Colleen Echohawk: A servant of growth, a culture of hope
Colleen Echohawk (Pawnee, Athabascan) was born and raised in rural Alaska, in the Athabascan region. The third oldest of eight children, Colleen had an early start in the world of coordination.
Getting the very independently-minded and entrepreneurial family on one page was a half-miracle and agreeing on anything was a different set of odds.
Colleen liked it though, her family was loving and kind, well-adjusted to the interdependent environment of the cold and bitter north. They hadn’t always been there however as her father was Pawnee Indian, not Athabascan. Her family had moved north to work on the Trans Alaskan Pipeline. Her mother was Irish, having her roots in the Great American Gold Rush and both had taken well to the grand nature of the Last Frontier.
She was raised within a community that looked like her, functioned like her, and was trusted, kind, and communal. It was a normal lifestyle within the Indigenous community, like so many others around the continent, healthy and uninterrupted.
After graduating high school, Colleen moved south to date a student at the University of Washington. Her love for self-growth and learning increased dramatically and a few short years later, she graduated from college herself, obtaining a bachelor’s degree in multi-cultural studies.
“I was very fortunate to have attended my community college. My Native mentor and other instructors have severely impacted my future and legacy for the better.”
With her degree in hand and a sound support system in her friends and family, Colleen set her sights on her civic change. Living amongst inequality, underrepresentation, and a lack of awareness for struggles unique to the Native Americans, Colleen began working with the homeless Indigenous communities. Being elected to social boards and organizational charters for public change, Colleen found her passion for empowering others.
She became a trustee at the Seattle College System, the winner of Seattle’s Most Influential People by Seattle Magazine two years in a row, and received Crosscut Media’s Courage Award for Public Service in 2016. She earned both the Adeline Garcia Community Service Award and the Antioch University’s Public Service Award in 2018, as well as winning the King County Martin Luther King Jr. Medal of Distinguished Service in 2020. Ultimately, a successful crusader for community-wide growth and rehabilitation, Colleen had nowhere else to go but up, and where else but the Mayor of Seattle?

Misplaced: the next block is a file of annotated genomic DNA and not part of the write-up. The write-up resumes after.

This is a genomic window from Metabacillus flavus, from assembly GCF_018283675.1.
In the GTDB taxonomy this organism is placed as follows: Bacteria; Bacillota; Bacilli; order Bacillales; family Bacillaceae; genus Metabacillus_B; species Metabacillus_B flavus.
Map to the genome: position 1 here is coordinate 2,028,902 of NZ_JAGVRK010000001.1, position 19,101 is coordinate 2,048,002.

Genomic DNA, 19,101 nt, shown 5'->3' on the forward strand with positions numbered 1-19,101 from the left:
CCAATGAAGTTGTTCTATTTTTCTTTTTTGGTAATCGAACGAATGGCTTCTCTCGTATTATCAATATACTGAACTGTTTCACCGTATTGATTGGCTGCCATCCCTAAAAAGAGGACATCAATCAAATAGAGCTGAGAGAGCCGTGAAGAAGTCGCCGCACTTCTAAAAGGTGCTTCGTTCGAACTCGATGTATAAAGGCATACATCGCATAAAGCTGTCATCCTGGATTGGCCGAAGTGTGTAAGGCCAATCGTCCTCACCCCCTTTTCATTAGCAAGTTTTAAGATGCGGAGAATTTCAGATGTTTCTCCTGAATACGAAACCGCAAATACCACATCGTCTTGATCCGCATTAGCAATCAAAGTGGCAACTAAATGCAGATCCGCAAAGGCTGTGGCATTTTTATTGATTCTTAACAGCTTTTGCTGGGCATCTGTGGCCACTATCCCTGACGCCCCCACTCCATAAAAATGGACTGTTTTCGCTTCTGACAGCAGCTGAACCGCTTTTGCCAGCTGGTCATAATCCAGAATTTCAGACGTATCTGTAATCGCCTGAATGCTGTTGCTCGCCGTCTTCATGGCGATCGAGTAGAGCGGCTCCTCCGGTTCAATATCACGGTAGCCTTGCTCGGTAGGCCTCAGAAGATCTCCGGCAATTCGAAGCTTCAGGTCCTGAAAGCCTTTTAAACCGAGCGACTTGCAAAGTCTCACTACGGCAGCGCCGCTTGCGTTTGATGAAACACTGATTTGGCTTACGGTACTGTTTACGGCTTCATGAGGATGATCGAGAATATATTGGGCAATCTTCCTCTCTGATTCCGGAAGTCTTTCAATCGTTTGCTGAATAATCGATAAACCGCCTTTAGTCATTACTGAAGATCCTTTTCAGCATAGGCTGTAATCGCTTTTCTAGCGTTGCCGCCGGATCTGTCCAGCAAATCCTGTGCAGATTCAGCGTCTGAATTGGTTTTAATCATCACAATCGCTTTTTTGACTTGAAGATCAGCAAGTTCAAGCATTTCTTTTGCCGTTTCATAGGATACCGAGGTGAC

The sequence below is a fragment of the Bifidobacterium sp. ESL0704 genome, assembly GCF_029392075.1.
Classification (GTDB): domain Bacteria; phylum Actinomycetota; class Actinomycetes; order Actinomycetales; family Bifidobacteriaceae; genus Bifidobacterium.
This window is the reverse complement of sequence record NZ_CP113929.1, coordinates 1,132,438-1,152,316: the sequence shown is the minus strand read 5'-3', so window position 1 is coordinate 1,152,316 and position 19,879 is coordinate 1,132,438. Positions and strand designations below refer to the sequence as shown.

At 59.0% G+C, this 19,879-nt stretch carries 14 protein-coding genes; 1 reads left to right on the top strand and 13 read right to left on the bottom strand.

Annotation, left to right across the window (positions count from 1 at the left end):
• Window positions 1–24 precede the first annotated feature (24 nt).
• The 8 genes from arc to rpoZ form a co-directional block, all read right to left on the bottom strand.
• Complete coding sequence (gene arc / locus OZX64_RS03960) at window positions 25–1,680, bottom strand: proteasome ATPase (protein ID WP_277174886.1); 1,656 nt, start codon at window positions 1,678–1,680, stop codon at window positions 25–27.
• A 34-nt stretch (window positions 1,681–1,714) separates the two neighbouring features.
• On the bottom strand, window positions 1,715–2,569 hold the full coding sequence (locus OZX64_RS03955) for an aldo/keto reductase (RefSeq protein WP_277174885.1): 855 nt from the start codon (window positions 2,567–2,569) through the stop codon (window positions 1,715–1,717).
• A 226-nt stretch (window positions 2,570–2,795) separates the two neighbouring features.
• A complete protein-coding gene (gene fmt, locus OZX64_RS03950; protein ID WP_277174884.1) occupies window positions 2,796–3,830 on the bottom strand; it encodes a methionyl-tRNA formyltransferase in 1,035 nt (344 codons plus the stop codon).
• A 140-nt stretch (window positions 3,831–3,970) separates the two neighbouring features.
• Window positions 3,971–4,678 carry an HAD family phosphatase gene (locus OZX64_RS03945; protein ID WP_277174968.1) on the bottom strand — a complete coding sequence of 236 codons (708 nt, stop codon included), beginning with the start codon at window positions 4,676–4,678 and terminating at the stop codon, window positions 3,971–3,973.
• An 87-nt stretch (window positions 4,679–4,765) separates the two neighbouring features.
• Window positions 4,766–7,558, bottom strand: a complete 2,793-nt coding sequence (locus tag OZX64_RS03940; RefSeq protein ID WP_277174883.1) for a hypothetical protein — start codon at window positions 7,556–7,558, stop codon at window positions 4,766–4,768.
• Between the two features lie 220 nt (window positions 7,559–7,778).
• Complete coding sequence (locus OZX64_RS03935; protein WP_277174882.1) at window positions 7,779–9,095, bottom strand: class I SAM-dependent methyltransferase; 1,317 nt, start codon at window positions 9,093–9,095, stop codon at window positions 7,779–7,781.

“I came in third in a race that many people never get the chance to run in, and either way, I find myself so fortunate to be a civil servant to such a beautiful people in such a special place like Seattle, in or out of the Seat of Mayor.” She continues, “No matter where we are, it’s our job and our privilege to empower others around us. With vision and cooperation, anything and everything is possible. Imagine you’re the CEO of Target because one day you can be! We’ve got to remember that as leaders, it’s our job to be the uplifting, servants of our communities. It’s only then that we can truly change our cities and our world.”
This is how she felt when her good friend called her to ask if she was open to a role that she hadn’t thought of, in an arena that needed established cultural leaders like herself.
Louie Gong, a member of the Nooksack Tribal community, was on the line and was offered the position of CEO at the award-winning Indigenous textile company, Eighth Generation.
“My kids were in the car with me when I took the call, they said I had to take the job,” Colleen fondly remembers.
“Kids lead us... It’s important to listen when they have representation they feel called by.” -Colleen Echohawk
Her two children felt represented by the Indigenous-based company; the Native artwork generated by the creative teams gave them a sense of cultural relativity on a mainstream level.
“Kids lead us” Colleen shares “It’s important to listen when they have representation they feel called by.”
Known primarily for their blankets, Eighth Generation proved to be a strategic move, as Colleens' leadership style has pushed the company well into the spotlight.
“Our facility is but a portion of our blessing, to moderate growth in a desire for generational wealth, is one thing, but to be Indigenous is to think about our community." Colleen closes, "Our company culture is highly indigenized, and we think that global issues can benefit from this way of thinking.
How are we doing that? Well for starters, we’re raising awareness about the relevancy of Native values through our art, how we see ourselves, and how we see the world. Our goal is to one day, have Native American artwork in every home across the country."
With twenty-eight thousand square feet of factory warehouse and dozens of motivated and talented indigenous staff, Colleen’s cultural heritage and multicultural training have plenty of opportunity to change the world.
Find more about Colleen's work at https://eighthgeneration.com/pages/about-us